An attorney whose firm represents more than 300 victims claiming abuse against the Boy Scouts of America says it will take more than fair compensation if the organization wants to take responsibility.
Irving-based Boy Scouts of America announced Tuesday it filed for bankruptcy protection, resorting to Chapter 11 in hopes of equitably compensating victims while ensuring the 110-year-old organization will carry on.
The announcement comes as scores of lawyers seek settlements on behalf of several thousand men who say they were sexually abused as scouts, but are only now eligible to sue because of recent changes in their states’ statute-of-limitations laws, the Associated Press reports.
“I think they should make all of their files on people who have been accused of sex abuse, they should redact the names of the victims and put those files out there so people can read it for themselves,” attorney Jason Amala said. "That’s a big fear our clients have – to use this bankruptcy and say, 'Oops we’re sorry. Then say 'We don’t really need to worry about what we did or what went wrong, because we’re just going to pay people and move on.' That’s not what people want."
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Amala, based in Seattle, is a partner with the firm Pfau Cochran Vertetis Amala. Their firm has represented survivors of "boy scout abuse," as described by Amala, for about 20 years.
Of their 300-plus clients, nearly two dozen claim they were abused in Texas, Amala said.
“The problem of abuse in scouting was so significant that once states like California, New Jersey and New York talked about changing their laws so that people can bring claims today, we knew it was pretty inevitable that Boy Scouts would file for bankruptcy,” Amala said.
Dallas resident David Walsh was reading an article when he decided to come forward. It’s been decades since his time with the Boy Scouts, but he said he remembered everything from the very beginning.
“I’ve kept it a secret for over 40 years,” Walsh said.
He said it wasn’t long before his accused abuser was preyed on him.
“The first time it started was on a first overnight,” he said. “He like snuggled up behind me and we’re both naked, and we’re in a room full of boys in our sleeping bags.”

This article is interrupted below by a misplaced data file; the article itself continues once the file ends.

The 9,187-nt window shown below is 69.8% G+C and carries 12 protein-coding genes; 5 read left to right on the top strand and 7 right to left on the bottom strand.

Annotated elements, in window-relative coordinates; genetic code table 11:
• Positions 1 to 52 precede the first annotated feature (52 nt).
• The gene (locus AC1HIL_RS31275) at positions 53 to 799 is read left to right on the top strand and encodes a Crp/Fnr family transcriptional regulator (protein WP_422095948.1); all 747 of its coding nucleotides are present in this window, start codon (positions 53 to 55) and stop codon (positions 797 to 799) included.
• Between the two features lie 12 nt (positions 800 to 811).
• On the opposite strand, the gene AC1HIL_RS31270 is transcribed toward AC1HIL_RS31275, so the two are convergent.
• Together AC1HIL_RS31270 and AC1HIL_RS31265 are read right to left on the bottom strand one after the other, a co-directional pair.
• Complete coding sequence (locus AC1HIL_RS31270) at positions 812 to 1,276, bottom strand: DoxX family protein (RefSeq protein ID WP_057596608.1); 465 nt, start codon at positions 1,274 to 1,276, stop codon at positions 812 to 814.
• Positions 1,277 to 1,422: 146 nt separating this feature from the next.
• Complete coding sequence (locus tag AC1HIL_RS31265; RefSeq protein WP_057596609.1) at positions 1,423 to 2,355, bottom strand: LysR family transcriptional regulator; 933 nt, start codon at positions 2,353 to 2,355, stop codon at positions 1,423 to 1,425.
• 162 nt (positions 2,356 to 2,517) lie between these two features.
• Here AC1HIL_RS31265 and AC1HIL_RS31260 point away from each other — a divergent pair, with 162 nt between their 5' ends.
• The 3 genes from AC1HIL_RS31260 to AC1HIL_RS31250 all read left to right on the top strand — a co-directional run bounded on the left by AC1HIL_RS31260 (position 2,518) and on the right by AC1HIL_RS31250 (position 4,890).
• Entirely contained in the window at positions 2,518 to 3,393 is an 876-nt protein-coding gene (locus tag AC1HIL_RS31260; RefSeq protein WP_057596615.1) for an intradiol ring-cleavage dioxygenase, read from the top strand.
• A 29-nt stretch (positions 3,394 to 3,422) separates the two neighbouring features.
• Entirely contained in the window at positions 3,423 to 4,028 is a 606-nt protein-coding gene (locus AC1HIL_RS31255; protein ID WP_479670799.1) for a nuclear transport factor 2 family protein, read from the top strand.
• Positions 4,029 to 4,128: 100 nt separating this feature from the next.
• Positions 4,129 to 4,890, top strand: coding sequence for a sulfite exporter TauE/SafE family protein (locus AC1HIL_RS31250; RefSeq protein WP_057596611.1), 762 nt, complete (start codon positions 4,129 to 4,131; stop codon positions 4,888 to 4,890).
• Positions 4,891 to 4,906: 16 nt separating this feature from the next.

Walsh said the abuse happened the entire two years he was active in the organization.
He said what he endured can’t be undone, but he hoped speaking and taking legal action would help make things right in the future.
“I almost went through stages with it, of anger, denial and all that kind of stuff. And then I got a point to resolve,” he said. “Maybe other people will want to tell their story, tell their truth.”
In an open letter issued to victims, BSA national chair Jim Turley apologized.
BSA, along with Amala’s firm, encouraged victims to come forward. He said the Chapter 11 filing was a way for BSA to "wipe the slate clean," but said the issue could be more complex for victims.
“The problem for abuse survivors is you got to file a claim or you’re going to be wiped off the slate, so that’s why it’s really important for people to come forward and file claims, but I’m the first to say it’s really unfair because forcing abuse survivors to come forward when they’re not ready,” he said. “It’s just not fair, but unfortunately, that’s how the bankruptcy laws work.”
Amala said while the open letter and filing showed the organization taking ownership, his clients want more than fair compensation.
“They want to know what happened. Who knew what? Why didn’t do something different? Why did this happen to them,” he said. “People want fair compensation, but they want to know what happened, and they want to know this bankruptcy isn't used as a way for the Boy Scouts to keep their secrets hidden which they've been doing for decades.”
BSA said local councils have not filed bankruptcy, as they are legally separate and financially independent from the national organization.